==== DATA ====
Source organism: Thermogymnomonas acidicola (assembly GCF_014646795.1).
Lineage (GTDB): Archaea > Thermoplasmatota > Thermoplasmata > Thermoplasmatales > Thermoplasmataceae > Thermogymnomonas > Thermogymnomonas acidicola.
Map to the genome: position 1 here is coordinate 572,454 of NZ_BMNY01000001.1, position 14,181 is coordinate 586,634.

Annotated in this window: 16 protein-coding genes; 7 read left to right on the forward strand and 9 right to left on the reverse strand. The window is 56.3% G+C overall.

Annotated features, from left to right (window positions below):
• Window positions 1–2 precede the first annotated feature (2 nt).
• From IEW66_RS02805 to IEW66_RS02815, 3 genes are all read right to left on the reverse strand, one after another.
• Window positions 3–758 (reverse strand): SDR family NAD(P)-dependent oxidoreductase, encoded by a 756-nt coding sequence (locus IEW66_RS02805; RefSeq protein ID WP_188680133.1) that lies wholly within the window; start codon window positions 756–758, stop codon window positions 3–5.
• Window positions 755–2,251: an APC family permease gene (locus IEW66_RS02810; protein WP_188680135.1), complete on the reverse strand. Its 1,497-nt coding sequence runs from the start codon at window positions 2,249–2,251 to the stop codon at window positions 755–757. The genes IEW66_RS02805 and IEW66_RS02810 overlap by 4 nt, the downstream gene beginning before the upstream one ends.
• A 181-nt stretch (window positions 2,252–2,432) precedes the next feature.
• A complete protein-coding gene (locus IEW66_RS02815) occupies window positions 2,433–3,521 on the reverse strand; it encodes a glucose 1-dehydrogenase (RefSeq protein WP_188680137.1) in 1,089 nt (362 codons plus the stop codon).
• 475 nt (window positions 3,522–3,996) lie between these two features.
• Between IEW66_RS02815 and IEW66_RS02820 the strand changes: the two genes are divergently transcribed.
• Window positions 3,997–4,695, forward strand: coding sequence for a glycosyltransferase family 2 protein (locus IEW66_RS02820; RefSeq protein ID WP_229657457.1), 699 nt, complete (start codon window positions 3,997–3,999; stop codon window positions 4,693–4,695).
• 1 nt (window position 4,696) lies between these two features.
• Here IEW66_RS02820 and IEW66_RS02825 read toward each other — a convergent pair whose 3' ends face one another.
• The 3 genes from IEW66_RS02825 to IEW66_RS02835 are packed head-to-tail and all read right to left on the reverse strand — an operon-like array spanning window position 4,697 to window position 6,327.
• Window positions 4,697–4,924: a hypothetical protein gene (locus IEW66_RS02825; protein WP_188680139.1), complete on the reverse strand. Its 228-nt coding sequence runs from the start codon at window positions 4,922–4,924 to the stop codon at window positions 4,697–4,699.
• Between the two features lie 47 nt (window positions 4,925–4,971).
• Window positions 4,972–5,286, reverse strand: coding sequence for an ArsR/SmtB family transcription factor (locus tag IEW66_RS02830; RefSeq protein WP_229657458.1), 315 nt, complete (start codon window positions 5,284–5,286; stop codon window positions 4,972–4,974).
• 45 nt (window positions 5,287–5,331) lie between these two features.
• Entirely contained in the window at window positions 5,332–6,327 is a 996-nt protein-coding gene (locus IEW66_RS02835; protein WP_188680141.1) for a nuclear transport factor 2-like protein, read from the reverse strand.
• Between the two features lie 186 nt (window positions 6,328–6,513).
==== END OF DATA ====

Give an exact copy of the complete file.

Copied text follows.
Source organism: Thermogymnomonas acidicola (assembly GCF_014646795.1).
Lineage (GTDB): Archaea > Thermoplasmatota > Thermoplasmata > Thermoplasmatales > Thermoplasmataceae > Thermogymnomonas > Thermogymnomonas acidicola.
Map to the genome: position 1 here is coordinate 572,454 of NZ_BMNY01000001.1, position 14,181 is coordinate 586,634.

Annotated in this window: 16 protein-coding genes; 7 read left to right on the forward strand and 9 right to left on the reverse strand. The window is 56.3% G+C overall.

Annotated features, from left to right (window positions below):
• Window positions 1–2 precede the first annotated feature (2 nt).
• From IEW66_RS02805 to IEW66_RS02815, 3 genes are all read right to left on the reverse strand, one after another.
• Window positions 3–758 (reverse strand): SDR family NAD(P)-dependent oxidoreductase, encoded by a 756-nt coding sequence (locus IEW66_RS02805; RefSeq protein ID WP_188680133.1) that lies wholly within the window; start codon window positions 756–758, stop codon window positions 3–5.
• Window positions 755–2,251: an APC family permease gene (locus IEW66_RS02810; protein WP_188680135.1), complete on the reverse strand. Its 1,497-nt coding sequence runs from the start codon at window positions 2,249–2,251 to the stop codon at window positions 755–757. The genes IEW66_RS02805 and IEW66_RS02810 overlap by 4 nt, the downstream gene beginning before the upstream one ends.
• A 181-nt stretch (window positions 2,252–2,432) precedes the next feature.
• A complete protein-coding gene (locus IEW66_RS02815) occupies window positions 2,433–3,521 on the reverse strand; it encodes a glucose 1-dehydrogenase (RefSeq protein WP_188680137.1) in 1,089 nt (362 codons plus the stop codon).
• 475 nt (window positions 3,522–3,996) lie between these two features.
• Between IEW66_RS02815 and IEW66_RS02820 the strand changes: the two genes are divergently transcribed.
• Window positions 3,997–4,695, forward strand: coding sequence for a glycosyltransferase family 2 protein (locus IEW66_RS02820; RefSeq protein ID WP_229657457.1), 699 nt, complete (start codon window positions 3,997–3,999; stop codon window positions 4,693–4,695).
• 1 nt (window position 4,696) lies between these two features.
• Here IEW66_RS02820 and IEW66_RS02825 read toward each other — a convergent pair whose 3' ends face one another.
• The 3 genes from IEW66_RS02825 to IEW66_RS02835 are packed head-to-tail and all read right to left on the reverse strand — an operon-like array spanning window position 4,697 to window position 6,327.
• Window positions 4,697–4,924: a hypothetical protein gene (locus IEW66_RS02825; protein WP_188680139.1), complete on the reverse strand. Its 228-nt coding sequence runs from the start codon at window positions 4,922–4,924 to the stop codon at window positions 4,697–4,699.
• Between the two features lie 47 nt (window positions 4,925–4,971).
• Window positions 4,972–5,286, reverse strand: coding sequence for an ArsR/SmtB family transcription factor (locus tag IEW66_RS02830; RefSeq protein WP_229657458.1), 315 nt, complete (start codon window positions 5,284–5,286; stop codon window positions 4,972–4,974).
• 45 nt (window positions 5,287–5,331) lie between these two features.
• Entirely contained in the window at window positions 5,332–6,327 is a 996-nt protein-coding gene (locus IEW66_RS02835; protein WP_188680141.1) for a nuclear transport factor 2-like protein, read from the reverse strand.
• Between the two features lie 186 nt (window positions 6,328–6,513).